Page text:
Letter from the Director

Welcome to the Canadian Institute for Theoretical Astrophysics/L’Institut Canadien d’Astrophysique Théorique (CITA/ICAT).

As envisaged by the institute’s founders, Peter Martin and Dick Henriksen, CITA serves as a national center of excellence, promoting academic research in the astronomical community across Canada, with collaborations on a national and international level. Our researchers investigate questions from all of astronomy and astrophysics, ranging from early universe and big bang cosmology to galaxy formation and high-energy phenomena such as pulsars and supernovae. With the growing number of ever larger international collaborations, CITA is engaged in a number of large national and international projects, including CHIME+FRB, Scintillometry, Herschel, Planck, and CCAT. Our research teams are involved from initial project design to the analysis and interpretation of collected data.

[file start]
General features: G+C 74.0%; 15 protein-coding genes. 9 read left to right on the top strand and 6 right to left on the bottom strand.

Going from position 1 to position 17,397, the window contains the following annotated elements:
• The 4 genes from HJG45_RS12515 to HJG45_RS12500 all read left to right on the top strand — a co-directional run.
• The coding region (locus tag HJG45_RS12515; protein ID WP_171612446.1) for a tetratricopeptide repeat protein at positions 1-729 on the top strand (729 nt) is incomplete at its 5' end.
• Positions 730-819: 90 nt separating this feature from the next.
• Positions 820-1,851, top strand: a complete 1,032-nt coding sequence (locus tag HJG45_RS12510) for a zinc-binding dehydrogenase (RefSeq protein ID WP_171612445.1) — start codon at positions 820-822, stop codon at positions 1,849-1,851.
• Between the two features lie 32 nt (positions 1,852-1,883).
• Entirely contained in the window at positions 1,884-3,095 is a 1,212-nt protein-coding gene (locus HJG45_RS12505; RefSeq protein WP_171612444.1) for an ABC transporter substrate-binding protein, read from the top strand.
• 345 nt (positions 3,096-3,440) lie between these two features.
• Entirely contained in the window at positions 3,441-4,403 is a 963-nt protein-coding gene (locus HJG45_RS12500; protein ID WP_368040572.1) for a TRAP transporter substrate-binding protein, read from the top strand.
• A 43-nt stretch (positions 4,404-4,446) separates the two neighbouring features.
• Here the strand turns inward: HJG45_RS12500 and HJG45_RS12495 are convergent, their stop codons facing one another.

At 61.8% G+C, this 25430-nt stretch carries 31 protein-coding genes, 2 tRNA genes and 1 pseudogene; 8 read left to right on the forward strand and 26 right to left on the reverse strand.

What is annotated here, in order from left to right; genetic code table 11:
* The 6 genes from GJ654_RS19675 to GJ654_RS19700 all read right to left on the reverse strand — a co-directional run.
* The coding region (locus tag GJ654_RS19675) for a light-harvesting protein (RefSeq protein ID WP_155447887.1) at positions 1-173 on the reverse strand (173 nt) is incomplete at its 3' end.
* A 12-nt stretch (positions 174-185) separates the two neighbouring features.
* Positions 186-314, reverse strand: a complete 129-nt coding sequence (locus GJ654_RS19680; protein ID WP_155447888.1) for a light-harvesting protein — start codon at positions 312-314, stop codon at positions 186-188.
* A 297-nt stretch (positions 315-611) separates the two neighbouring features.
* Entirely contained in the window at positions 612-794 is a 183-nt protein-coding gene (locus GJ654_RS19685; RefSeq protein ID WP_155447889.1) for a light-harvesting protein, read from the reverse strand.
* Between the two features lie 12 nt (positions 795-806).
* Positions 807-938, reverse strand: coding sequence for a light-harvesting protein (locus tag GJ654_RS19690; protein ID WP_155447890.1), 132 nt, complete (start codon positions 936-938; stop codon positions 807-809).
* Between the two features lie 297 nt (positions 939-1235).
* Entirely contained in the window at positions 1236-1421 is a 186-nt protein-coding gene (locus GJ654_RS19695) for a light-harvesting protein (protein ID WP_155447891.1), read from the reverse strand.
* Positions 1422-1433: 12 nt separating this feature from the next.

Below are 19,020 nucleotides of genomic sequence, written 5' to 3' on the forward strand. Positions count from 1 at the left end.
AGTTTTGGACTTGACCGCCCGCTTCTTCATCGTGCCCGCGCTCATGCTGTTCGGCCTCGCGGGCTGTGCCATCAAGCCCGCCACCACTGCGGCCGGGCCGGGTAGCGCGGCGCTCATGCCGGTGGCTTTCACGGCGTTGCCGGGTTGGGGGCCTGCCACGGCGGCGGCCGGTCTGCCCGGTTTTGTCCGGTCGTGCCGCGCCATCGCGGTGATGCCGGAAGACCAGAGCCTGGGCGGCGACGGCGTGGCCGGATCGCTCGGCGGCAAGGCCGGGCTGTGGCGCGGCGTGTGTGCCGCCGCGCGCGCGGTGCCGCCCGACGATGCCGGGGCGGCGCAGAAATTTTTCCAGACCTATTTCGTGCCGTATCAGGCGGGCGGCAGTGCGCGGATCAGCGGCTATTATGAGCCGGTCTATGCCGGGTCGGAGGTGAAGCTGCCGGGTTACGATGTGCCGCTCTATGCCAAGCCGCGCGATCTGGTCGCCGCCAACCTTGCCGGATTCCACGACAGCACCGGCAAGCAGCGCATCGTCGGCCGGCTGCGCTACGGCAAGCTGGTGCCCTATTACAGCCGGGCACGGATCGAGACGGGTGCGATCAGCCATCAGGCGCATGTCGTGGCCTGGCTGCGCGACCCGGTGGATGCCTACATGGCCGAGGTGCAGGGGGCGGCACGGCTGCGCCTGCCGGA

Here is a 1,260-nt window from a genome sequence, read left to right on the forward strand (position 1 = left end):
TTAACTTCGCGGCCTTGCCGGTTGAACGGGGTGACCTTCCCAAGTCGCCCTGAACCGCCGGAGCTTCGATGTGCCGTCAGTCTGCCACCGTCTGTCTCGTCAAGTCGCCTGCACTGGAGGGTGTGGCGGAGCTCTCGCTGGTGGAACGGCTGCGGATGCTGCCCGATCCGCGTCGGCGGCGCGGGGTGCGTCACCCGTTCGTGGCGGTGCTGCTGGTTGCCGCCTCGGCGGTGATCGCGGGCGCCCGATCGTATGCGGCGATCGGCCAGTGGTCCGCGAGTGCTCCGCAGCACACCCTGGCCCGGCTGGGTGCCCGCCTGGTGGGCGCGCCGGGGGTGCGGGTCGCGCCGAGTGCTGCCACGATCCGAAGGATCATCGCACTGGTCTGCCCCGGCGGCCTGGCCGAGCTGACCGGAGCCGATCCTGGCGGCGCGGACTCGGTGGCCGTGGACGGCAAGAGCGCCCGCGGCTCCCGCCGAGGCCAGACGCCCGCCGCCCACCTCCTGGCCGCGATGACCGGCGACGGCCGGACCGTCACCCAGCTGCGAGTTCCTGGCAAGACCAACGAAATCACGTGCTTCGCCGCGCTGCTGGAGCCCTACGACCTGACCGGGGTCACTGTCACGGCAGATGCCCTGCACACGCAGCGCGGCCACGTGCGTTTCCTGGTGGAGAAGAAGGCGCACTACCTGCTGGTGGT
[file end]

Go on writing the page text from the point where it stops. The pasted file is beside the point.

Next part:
In the span of roughly a quarter century, CITA has grown from its fledging beginning of three faculty members and a few postdoctoral fellows to a faculty of seven, some thirty postdoctoral fellows–several appointed at other Canadian universities —and nearly twenty graduate students. Such tremendous growth is one measure of the success of CITA.

Another measure is the achievements of its postdoctoral program. Currently, over 132 former scholars hold tenured or tenure-track positions around the world. Twenty-three of these are in Canada, illustrating our leadership here at home.

Astronomy and astrophysics ask questions of broad interest: Where does the Universe come from, what does it consist of, how old is it, and how large is it? Similarly, how are planets formed, how many stars have planets, and how many are like the Earth? CITA is developing the theoretical and computational tools needed to answer these questions.

This research could not be done without the generous support of a wide range of organizations:  the University of Toronto, the Canadian Institute for Advanced Research, and the governments of Ontario and of Canada and the Canadian Astronomical community,

Ultimately, the citizens of Canada make possible our continuing efforts to carry out fundamental research. On behalf of all “CITA-zens” I would like to express our appreciation. We look forward to sharing new discoveries and new understandings of the world in which we live.

Norman Murray